Visla’s current iteration of “something better” is a video content creation platform that leverages artificial intelligence to streamline the development of videos from scratch and combining that capability with tools that then enable video creators to add their own customized flourishes while working their way to a final product.

Using the Visla platform, it actually is possible to create a video from a single text prompt. One phrase such as “top tips for auto care,” can spark the AI-driven creation of an entire script on the subject. Visla’s system then selects the images, long-form videos and video B-Roll material from licensed public content libraries - or from a user’s private archives that have been analyzed and tagged by the Visla system - to match themes identified in the script. The Visla platform then combines the visual content with a voiceover of the script content automatically generated by AI systems. The platform can even be instructed to select and insert background music for a given video.

While the Visla platform is able to leverage publicly licensed content, it also offers the capability to create content based on assets stored in an organization’s private archive. The ability to draw upon proprietary content can help the Visla platform generate more accurate voiceover scripts and incorporate video that uniquely mirrors an organization’s branding look and feel.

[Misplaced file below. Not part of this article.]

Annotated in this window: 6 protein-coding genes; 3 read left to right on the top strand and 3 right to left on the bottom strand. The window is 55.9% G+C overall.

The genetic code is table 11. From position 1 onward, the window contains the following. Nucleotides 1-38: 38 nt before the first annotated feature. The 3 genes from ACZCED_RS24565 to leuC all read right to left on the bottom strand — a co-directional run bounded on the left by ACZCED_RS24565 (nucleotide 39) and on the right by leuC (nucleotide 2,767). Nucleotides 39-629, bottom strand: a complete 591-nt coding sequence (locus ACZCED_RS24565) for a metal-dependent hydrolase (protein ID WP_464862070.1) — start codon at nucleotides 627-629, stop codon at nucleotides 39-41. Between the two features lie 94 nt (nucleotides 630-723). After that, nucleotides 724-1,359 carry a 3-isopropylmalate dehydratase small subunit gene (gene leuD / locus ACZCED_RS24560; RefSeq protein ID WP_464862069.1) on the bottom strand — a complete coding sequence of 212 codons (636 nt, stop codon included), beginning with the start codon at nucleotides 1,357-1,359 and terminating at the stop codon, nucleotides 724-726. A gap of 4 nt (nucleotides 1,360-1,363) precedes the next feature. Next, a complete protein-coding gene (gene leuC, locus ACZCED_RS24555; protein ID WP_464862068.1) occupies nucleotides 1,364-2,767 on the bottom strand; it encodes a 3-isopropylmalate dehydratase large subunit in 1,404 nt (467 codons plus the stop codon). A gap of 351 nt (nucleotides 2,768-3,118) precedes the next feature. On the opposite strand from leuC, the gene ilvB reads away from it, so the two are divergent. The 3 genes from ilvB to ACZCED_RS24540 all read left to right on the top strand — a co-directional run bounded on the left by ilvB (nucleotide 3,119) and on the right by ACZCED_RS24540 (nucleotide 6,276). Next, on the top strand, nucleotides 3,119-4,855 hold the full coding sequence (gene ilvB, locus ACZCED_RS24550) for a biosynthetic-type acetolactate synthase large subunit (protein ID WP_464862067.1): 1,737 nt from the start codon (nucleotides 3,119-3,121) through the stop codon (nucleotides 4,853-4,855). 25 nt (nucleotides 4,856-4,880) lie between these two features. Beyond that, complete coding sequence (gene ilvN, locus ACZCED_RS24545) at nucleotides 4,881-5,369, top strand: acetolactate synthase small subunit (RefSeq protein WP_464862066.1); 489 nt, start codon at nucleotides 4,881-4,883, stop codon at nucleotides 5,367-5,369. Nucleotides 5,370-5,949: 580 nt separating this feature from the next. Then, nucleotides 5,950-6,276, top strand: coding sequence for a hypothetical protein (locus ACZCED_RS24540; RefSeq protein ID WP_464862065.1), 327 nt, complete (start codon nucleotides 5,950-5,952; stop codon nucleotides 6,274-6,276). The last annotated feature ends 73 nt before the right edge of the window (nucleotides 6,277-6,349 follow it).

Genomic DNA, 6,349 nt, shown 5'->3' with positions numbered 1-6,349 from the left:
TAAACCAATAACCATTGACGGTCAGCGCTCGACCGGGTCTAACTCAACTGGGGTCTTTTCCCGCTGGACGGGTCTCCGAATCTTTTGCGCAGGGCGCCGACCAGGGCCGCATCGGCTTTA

In many cases, the initial videos produced by the automated system will be suitable for sharing with external audiences. But producers also can further polish the video from the system by editing it using an integrated timeline feature that makes it possible to swap in video assets of their choice to replace those selected by the AI system. The platform also enables users to add in more customized video, edit scripts to update voiceover content and tweak on-screen titling and graphics where needed.